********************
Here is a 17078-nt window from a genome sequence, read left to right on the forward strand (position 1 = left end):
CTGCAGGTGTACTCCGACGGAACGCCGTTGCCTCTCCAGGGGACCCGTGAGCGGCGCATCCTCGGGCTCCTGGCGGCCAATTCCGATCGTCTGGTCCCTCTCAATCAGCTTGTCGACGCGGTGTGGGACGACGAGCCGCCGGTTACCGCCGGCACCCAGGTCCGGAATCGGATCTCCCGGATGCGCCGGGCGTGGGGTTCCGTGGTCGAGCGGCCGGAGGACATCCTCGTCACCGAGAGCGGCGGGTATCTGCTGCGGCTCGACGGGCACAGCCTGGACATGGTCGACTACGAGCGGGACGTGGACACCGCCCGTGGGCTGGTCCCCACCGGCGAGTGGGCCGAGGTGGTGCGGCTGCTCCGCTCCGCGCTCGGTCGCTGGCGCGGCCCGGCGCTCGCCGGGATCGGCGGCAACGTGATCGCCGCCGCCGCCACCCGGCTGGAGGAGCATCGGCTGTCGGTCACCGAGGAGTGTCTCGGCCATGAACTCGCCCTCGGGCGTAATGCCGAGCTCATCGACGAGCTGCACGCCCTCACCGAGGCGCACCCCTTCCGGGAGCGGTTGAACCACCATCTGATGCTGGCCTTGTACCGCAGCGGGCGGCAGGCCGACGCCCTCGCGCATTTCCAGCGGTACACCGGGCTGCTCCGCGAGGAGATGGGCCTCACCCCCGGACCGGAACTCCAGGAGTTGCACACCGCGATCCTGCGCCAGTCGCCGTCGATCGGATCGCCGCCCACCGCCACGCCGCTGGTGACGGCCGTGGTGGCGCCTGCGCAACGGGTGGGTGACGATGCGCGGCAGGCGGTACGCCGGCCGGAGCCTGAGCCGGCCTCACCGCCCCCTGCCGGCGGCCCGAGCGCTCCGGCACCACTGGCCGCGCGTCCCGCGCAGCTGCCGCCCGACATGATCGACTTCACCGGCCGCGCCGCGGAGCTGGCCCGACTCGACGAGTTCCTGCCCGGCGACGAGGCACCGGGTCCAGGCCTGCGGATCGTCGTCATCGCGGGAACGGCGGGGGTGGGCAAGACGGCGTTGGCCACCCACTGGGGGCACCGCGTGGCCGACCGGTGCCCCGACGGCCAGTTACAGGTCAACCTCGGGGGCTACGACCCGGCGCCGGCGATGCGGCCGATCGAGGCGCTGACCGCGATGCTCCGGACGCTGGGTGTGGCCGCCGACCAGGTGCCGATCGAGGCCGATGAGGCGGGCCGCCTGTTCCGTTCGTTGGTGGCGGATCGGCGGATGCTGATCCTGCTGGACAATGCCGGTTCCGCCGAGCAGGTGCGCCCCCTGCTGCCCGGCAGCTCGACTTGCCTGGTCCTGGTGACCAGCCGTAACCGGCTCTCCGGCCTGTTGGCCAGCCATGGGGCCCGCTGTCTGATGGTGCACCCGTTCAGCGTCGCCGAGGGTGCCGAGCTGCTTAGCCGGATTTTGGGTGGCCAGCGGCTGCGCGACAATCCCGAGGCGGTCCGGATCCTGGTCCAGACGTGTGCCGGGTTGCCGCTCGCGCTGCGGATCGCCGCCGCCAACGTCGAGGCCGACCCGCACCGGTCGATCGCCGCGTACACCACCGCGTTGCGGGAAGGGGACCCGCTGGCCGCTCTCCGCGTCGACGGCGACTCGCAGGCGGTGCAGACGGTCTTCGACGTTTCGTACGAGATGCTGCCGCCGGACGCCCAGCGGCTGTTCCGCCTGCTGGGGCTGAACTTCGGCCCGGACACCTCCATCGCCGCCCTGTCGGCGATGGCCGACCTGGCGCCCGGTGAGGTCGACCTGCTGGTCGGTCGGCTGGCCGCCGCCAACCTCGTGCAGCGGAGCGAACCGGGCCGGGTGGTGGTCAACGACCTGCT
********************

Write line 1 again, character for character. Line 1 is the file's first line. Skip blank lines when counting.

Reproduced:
Here is a 17078-nt window from a genome sequence, read left to right on the forward strand (position 1 = left end):